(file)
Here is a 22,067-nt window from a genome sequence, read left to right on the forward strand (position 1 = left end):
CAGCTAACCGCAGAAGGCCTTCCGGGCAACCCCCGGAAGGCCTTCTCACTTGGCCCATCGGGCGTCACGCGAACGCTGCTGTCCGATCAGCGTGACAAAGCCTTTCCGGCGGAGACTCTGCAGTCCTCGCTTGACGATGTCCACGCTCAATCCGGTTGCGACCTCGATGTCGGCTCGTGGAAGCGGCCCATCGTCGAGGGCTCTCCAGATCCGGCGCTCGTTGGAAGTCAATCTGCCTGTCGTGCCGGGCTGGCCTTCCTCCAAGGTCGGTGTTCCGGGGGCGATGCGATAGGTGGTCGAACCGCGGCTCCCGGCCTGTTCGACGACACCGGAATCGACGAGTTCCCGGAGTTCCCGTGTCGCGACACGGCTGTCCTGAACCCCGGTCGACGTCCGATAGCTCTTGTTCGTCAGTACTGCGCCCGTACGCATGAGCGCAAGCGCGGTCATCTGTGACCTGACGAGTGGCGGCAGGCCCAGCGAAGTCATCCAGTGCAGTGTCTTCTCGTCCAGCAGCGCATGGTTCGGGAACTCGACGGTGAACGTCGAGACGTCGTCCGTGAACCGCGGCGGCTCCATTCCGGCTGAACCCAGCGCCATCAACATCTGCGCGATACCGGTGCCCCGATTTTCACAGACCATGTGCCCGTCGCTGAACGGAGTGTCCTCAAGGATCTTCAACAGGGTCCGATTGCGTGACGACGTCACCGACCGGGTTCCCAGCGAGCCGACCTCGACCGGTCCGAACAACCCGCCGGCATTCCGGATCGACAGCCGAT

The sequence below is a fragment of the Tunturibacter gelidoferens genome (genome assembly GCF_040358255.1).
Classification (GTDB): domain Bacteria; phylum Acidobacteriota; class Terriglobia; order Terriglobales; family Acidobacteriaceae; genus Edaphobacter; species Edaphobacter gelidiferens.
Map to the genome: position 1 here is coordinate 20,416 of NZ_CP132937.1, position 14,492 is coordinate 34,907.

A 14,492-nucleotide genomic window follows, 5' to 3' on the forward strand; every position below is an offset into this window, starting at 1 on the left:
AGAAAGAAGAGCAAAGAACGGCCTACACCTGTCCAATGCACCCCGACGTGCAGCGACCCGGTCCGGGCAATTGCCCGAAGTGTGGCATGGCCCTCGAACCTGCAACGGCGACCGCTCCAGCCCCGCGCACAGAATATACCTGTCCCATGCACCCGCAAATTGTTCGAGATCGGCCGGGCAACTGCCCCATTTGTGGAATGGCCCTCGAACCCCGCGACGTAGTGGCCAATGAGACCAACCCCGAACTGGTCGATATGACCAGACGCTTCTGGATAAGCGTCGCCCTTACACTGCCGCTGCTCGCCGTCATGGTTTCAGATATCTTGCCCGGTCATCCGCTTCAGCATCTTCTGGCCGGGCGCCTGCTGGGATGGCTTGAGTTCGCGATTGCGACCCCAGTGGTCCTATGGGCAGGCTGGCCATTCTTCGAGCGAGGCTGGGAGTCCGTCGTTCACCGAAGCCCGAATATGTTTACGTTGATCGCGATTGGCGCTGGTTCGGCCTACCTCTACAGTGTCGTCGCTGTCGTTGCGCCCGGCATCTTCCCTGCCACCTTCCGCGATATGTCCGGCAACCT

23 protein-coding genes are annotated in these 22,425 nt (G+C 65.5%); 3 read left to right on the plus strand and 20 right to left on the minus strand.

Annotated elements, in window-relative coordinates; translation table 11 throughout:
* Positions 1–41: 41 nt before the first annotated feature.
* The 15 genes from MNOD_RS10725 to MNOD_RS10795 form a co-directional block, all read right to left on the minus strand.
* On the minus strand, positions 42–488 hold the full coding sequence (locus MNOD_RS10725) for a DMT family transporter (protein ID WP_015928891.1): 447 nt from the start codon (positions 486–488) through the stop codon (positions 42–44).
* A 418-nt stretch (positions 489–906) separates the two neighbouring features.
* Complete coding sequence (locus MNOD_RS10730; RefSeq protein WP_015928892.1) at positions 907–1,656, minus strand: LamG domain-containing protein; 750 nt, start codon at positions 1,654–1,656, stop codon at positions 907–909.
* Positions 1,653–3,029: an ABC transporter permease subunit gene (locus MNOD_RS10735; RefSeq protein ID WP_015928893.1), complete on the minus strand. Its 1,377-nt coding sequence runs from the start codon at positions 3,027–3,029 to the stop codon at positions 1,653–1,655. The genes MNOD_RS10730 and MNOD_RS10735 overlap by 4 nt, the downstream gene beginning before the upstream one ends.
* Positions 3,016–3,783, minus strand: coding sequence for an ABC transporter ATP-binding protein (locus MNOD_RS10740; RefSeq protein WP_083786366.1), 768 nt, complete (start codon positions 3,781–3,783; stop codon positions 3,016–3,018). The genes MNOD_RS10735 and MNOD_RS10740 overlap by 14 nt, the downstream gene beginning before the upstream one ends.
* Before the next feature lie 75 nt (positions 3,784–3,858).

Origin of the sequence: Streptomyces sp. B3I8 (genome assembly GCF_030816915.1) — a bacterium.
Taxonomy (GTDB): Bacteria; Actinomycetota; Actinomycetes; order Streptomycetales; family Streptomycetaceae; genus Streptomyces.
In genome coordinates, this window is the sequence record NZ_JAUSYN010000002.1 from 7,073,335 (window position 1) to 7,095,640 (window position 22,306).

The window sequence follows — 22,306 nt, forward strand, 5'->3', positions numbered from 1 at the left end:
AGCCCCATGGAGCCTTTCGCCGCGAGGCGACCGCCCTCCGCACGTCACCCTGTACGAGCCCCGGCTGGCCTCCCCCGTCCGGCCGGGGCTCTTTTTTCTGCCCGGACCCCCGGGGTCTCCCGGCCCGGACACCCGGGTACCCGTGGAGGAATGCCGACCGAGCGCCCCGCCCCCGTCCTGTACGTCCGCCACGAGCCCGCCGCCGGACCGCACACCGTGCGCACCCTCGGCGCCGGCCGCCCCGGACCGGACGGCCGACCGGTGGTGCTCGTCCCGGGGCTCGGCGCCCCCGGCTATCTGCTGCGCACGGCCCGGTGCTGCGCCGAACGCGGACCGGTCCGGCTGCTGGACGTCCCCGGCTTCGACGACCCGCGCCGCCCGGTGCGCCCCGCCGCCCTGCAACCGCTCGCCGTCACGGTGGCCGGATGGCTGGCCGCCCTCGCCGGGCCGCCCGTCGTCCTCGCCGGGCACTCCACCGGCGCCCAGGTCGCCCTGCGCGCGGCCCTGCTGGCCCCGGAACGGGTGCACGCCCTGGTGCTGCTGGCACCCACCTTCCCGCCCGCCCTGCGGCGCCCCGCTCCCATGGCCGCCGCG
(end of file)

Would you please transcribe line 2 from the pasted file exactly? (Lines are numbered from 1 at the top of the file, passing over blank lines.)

CAGCTAACCGCAGAAGGCCTTCCGGGCAACCCCCGGAAGGCCTTCTCACTTGGCCCATCGGGCGTCACGCGAACGCTGCTGTCCGATCAGCGTGACAAAGCCTTTCCGGCGGAGACTCTGCAGTCCTCGCTTGACGATGTCCACGCTCAATCCGGTTGCGACCTCGATGTCGGCTCGTGGAAGCGGCCCATCGTCGAGGGCTCTCCAGATCCGGCGCTCGTTGGAAGTCAATCTGCCTGTCGTGCCGGGCTGGCCTTCCTCCAAGGTCGGTGTTCCGGGGGCGATGCGATAGGTGGTCGAACCGCGGCTCCCGGCCTGTTCGACGACACCGGAATCGACGAGTTCCCGGAGTTCCCGTGTCGCGACACGGCTGTCCTGAACCCCGGTCGACGTCCGATAGCTCTTGTTCGTCAGTACTGCGCCCGTACGCATGAGCGCAAGCGCGGTCATCTGTGACCTGACGAGTGGCGGCAGGCCCAGCGAAGTCATCCAGTGCAGTGTCTTCTCGTCCAGCAGCGCATGGTTCGGGAACTCGACGGTGAACGTCGAGACGTCGTCCGTGAACCGCGGCGGCTCCATTCCGGCTGAACCCAGCGCCATCAACATCTGCGCGATACCGGTGCCCCGATTTTCACAGACCATGTGCCCGTCGCTGAACGGAGTGTCCTCAAGGATCTTCAACAGGGTCCGATTGCGTGACGACGTCACCGACCGGGTTCCCAGCGAGCCGACCTCGACCGGTCCGAACAACCCGCCGGCATTCCGGATCGACAGCCGAT